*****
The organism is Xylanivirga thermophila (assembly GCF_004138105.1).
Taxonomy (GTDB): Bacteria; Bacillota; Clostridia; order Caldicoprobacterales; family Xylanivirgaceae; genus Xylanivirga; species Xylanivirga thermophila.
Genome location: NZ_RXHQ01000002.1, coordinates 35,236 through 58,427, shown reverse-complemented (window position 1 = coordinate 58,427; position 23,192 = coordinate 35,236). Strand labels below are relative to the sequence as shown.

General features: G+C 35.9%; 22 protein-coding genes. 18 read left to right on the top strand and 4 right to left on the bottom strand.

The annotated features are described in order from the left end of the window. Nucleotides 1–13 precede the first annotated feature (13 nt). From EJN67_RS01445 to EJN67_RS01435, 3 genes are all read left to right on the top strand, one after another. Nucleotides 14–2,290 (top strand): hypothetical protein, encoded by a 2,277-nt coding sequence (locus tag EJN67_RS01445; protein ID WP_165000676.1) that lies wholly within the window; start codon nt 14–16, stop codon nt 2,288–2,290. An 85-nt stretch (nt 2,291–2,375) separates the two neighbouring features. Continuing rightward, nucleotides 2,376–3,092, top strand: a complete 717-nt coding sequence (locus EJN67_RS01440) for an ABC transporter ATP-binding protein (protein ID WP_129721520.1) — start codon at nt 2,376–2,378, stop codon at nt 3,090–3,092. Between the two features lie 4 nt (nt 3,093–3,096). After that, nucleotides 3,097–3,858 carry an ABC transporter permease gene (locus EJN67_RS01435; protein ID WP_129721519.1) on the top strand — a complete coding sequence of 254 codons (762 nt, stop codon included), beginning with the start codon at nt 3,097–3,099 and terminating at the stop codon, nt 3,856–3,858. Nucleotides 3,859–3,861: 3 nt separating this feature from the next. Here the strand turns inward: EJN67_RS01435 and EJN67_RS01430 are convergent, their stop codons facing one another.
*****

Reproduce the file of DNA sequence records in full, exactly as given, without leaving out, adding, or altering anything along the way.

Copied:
The organism is Xylanivirga thermophila (assembly GCF_004138105.1).
Taxonomy (GTDB): Bacteria; Bacillota; Clostridia; order Caldicoprobacterales; family Xylanivirgaceae; genus Xylanivirga; species Xylanivirga thermophila.
Genome location: NZ_RXHQ01000002.1, coordinates 35,236 through 58,427, shown reverse-complemented (window position 1 = coordinate 58,427; position 23,192 = coordinate 35,236). Strand labels below are relative to the sequence as shown.

General features: G+C 35.9%; 22 protein-coding genes. 18 read left to right on the top strand and 4 right to left on the bottom strand.

The annotated features are described in order from the left end of the window. Nucleotides 1–13 precede the first annotated feature (13 nt). From EJN67_RS01445 to EJN67_RS01435, 3 genes are all read left to right on the top strand, one after another. Nucleotides 14–2,290 (top strand): hypothetical protein, encoded by a 2,277-nt coding sequence (locus tag EJN67_RS01445; protein ID WP_165000676.1) that lies wholly within the window; start codon nt 14–16, stop codon nt 2,288–2,290. An 85-nt stretch (nt 2,291–2,375) separates the two neighbouring features. Continuing rightward, nucleotides 2,376–3,092, top strand: a complete 717-nt coding sequence (locus EJN67_RS01440) for an ABC transporter ATP-binding protein (protein ID WP_129721520.1) — start codon at nt 2,376–2,378, stop codon at nt 3,090–3,092. Between the two features lie 4 nt (nt 3,093–3,096). After that, nucleotides 3,097–3,858 carry an ABC transporter permease gene (locus EJN67_RS01435; protein ID WP_129721519.1) on the top strand — a complete coding sequence of 254 codons (762 nt, stop codon included), beginning with the start codon at nt 3,097–3,099 and terminating at the stop codon, nt 3,856–3,858. Nucleotides 3,859–3,861: 3 nt separating this feature from the next. Here the strand turns inward: EJN67_RS01435 and EJN67_RS01430 are convergent, their stop codons facing one another.